In the late 19th century it is presented by Professor of Dentistry in Paris Oscar Amoldo. The first announcement was made in Moscow on dentist judicial interest and was entitled: The role of the dentists in the identification of the victims of the catastrophe of the "Bazar de la charite". In 1898 he wrote the first book dentist judicial entitled: L 'art Dentaire en Medecine Legale, putative rightly so that the real father of Forensic this industry.
Research and practice of forensic dentistry has gained ground since the 2nd World War that one of their first significant applications was the recognition of Hitler from his teeth. It is now widely accepted that n alignment, configuration, the angulation, the occlusion and tooth fillings are both features that make denture so unique as the person it belongs to be identified with precision and clarity of his teeth. In addition to cases of murder and rape, criminals often leave behind imprints of the teeth (the victim in foods eg apple, cheese, chocolate or chewing gum). These fingerprints have unique features that allow their comparison with the characteristics of the offender's teeth.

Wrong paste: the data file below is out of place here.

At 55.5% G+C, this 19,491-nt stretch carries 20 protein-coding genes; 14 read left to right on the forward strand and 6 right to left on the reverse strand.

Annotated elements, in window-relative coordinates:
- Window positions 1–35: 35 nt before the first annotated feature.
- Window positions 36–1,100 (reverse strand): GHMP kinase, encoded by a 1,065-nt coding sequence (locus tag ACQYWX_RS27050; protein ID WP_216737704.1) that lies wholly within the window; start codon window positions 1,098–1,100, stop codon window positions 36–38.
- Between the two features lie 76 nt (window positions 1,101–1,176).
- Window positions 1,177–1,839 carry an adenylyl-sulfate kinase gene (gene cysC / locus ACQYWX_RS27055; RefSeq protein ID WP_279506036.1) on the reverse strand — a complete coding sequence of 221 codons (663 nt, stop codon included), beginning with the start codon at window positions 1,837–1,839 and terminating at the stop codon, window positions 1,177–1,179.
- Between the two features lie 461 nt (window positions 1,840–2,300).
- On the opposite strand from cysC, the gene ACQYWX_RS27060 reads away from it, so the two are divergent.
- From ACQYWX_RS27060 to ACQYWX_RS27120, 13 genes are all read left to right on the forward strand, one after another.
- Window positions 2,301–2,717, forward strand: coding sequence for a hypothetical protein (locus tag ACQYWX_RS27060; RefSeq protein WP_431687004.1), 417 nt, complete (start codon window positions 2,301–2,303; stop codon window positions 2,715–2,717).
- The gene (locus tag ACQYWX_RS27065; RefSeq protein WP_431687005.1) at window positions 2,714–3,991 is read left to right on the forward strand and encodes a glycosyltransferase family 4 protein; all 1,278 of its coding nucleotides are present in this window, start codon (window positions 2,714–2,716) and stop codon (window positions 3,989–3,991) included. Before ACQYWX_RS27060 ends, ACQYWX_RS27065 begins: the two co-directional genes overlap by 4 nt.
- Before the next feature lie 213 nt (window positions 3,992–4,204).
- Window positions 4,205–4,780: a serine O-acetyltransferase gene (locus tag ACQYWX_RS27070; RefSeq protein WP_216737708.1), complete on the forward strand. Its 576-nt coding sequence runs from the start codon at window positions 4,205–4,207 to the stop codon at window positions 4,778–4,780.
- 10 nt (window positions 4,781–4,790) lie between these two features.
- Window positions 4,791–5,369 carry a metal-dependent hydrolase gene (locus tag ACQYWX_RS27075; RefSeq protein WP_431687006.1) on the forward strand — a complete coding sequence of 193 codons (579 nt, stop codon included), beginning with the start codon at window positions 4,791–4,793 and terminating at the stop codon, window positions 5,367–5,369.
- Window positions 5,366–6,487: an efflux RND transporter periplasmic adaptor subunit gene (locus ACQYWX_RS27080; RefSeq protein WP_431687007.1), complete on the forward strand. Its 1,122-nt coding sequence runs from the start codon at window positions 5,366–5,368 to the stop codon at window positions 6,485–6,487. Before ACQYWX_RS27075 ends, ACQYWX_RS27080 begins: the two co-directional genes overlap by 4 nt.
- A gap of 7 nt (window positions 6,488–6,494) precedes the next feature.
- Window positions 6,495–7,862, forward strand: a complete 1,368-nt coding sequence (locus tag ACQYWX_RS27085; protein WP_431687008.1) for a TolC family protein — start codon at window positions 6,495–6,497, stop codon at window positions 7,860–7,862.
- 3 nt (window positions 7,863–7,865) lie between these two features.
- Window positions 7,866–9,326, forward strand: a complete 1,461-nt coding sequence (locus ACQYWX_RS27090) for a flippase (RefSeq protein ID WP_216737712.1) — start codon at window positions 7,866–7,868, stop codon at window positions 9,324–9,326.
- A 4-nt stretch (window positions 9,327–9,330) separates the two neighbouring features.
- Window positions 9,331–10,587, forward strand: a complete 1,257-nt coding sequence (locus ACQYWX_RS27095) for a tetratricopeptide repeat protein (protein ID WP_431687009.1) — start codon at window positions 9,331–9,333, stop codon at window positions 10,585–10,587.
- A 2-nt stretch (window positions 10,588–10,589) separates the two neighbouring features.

O Sperber acknowledged a murderer from the gum and saliva found on her, which was the only remaining item left behind, it has also been reported that the imprint of teeth even clothes can be reliable evidence. One culprit was identified among 114 other suspects by comparing teeth with a dental cast of the dental impression. An unidentified body was identified by O Peridis  based dental elements and templates. In another case, a murderer confessed his crime because of data arising against the imprints of the bite marks, dental models and photography. Recent computer programs are used to help establish dental identification factor elements considered sophisticated and reliable.